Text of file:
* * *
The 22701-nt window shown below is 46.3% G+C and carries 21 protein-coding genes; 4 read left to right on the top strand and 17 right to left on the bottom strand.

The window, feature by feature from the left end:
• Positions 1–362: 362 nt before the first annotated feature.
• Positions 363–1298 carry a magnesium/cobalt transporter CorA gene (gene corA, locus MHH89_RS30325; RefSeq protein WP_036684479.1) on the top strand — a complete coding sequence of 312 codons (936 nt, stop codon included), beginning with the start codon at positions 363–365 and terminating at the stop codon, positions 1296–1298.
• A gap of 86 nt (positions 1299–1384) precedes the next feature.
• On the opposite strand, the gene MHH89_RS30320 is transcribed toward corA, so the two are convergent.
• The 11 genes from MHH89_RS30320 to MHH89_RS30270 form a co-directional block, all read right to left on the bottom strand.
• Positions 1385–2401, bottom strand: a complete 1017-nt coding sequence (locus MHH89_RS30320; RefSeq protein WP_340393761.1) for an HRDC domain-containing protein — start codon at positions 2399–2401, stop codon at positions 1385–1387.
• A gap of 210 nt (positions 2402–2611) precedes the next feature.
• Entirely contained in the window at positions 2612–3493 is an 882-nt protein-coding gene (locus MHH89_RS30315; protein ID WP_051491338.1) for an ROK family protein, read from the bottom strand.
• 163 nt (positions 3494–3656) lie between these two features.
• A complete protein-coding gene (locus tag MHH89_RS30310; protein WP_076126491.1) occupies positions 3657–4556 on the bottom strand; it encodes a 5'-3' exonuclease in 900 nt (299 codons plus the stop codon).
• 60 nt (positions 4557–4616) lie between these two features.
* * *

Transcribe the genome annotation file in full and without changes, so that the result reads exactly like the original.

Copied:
The 22701-nt window shown below is 46.3% G+C and carries 21 protein-coding genes; 4 read left to right on the top strand and 17 right to left on the bottom strand.

The window, feature by feature from the left end:
• Positions 1–362: 362 nt before the first annotated feature.
• Positions 363–1298 carry a magnesium/cobalt transporter CorA gene (gene corA, locus MHH89_RS30325; RefSeq protein WP_036684479.1) on the top strand — a complete coding sequence of 312 codons (936 nt, stop codon included), beginning with the start codon at positions 363–365 and terminating at the stop codon, positions 1296–1298.
• A gap of 86 nt (positions 1299–1384) precedes the next feature.
• On the opposite strand, the gene MHH89_RS30320 is transcribed toward corA, so the two are convergent.
• The 11 genes from MHH89_RS30320 to MHH89_RS30270 form a co-directional block, all read right to left on the bottom strand.
• Positions 1385–2401, bottom strand: a complete 1017-nt coding sequence (locus MHH89_RS30320; RefSeq protein WP_340393761.1) for an HRDC domain-containing protein — start codon at positions 2399–2401, stop codon at positions 1385–1387.
• A gap of 210 nt (positions 2402–2611) precedes the next feature.
• Entirely contained in the window at positions 2612–3493 is an 882-nt protein-coding gene (locus MHH89_RS30315; protein ID WP_051491338.1) for an ROK family protein, read from the bottom strand.
• 163 nt (positions 3494–3656) lie between these two features.
• A complete protein-coding gene (locus tag MHH89_RS30310; protein WP_076126491.1) occupies positions 3657–4556 on the bottom strand; it encodes a 5'-3' exonuclease in 900 nt (299 codons plus the stop codon).
• 60 nt (positions 4557–4616) lie between these two features.